The general health implications of maintaining normal weight have long been understood. People who are overweight experience a higher incidence of hypertension, diabetes, cancer and heart disease in addition to well-documented complications of pregnancy. More recently, studies have given us a better understanding of the effects of weight on fertility and fertility treatment. We will briefly review some of the considerations that make weight an important factor in the outcome of infertility treatment and pregnancy.
Both underweight and overweight women and men suffer from a higher incidence of infertility. Severe obesity in men has been shown to alter fertility often due to imbalances in hormone regulation tied to sperm production. In many cases, overweight or underweight women also may have hormonal disorders, which may cause them to ovulate infrequently or not at all. Generally, underweight patients (BMI less than 19) can be encouraged to gain more weight, and this alone often increases their fertility significantly or makes hormonal therapy more successful. On the other side of the spectrum, many studies have demonstrated a clear and consistent decrease in infertility with increasing female weight. Overweight patients who undergo significant weight loss may ovulate without the need for fertility medications. Ideal body weight results in the best outcome for fertility therapy and outcome for both mother and baby. A useful reference is the American Society of Reproductive Medicine campaign “Protect Your Fertility” 1 (www.protectyourfertility.com) which educates patients of four important factors affecting their fertility: cigarette smoking, increased reproductive age, sexually transmitted diseases, and decreased or increased body weight.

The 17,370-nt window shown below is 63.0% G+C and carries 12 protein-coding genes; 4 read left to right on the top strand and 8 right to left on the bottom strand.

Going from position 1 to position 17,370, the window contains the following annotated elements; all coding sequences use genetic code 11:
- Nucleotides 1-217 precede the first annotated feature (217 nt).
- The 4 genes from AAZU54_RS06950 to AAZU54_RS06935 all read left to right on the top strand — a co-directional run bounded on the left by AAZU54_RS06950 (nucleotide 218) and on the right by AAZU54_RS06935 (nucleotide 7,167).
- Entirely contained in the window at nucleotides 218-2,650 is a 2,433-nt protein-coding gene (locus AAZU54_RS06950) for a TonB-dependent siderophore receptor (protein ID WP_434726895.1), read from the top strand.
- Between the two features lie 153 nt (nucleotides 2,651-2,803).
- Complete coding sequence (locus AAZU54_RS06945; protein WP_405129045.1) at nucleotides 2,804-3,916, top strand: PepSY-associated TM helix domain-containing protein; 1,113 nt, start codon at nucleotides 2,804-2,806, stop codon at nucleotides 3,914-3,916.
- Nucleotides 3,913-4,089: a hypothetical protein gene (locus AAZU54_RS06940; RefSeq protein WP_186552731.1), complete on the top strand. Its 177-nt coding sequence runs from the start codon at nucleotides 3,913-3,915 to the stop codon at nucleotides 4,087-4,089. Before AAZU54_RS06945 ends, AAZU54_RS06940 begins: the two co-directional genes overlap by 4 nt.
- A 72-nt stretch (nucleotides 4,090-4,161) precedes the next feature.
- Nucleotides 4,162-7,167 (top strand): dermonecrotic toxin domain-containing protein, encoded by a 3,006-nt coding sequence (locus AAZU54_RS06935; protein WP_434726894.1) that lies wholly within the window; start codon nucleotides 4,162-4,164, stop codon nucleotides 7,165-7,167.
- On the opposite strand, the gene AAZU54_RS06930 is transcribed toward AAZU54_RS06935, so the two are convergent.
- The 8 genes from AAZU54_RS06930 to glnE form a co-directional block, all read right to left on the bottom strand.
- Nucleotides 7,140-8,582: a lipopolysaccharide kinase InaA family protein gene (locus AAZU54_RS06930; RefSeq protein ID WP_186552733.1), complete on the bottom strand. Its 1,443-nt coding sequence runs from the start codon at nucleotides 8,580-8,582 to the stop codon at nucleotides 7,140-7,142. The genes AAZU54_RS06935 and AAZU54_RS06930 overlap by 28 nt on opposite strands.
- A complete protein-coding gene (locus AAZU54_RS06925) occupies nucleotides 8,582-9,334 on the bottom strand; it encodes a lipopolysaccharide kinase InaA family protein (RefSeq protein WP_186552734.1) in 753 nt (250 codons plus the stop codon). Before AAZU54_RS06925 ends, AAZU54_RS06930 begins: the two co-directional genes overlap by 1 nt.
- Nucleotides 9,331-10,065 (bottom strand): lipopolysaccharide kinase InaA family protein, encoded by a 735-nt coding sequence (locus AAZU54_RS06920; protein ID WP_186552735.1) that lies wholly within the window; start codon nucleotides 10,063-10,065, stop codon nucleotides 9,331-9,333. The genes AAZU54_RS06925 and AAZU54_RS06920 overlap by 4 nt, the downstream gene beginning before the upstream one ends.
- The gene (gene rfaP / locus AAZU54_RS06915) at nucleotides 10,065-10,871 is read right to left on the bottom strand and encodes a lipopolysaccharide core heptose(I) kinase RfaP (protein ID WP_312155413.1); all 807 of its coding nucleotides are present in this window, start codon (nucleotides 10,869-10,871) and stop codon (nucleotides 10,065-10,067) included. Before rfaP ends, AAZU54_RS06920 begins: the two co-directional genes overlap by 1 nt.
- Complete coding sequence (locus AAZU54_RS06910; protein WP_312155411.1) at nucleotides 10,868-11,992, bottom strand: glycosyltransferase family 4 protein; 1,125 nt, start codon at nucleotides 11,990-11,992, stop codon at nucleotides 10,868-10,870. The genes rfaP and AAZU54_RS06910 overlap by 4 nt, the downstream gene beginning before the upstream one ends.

A recent American College of Obstetrics and Gynecology (ACOG) Committee Opinion 2 states that patients should be weighed and have their heights measured at their initial visit and that comprehensive measures be discussed if the patient is overweight. It is surprising to many patients what weights are medically considered overweight, obese and extremely obese. According to the prestigious Institute of Medicine, obesity is defined by a measure calculated by the height and weight of the patient to give the body mass index or BMI. Normal BMI is defined by an index of less than 25; overweight patients are defined by a BMI 25 or greater; obesity is defined as Class I obesity with a BMI of 30-34.9; Class II as BMI between 35-39.9 and Class III as BMI 40 and above. You can determine your BMI by using the online BMI calculator: http://www.nhlbisupport.com/bmi
Examples of what weight converts to what BMI for some average heights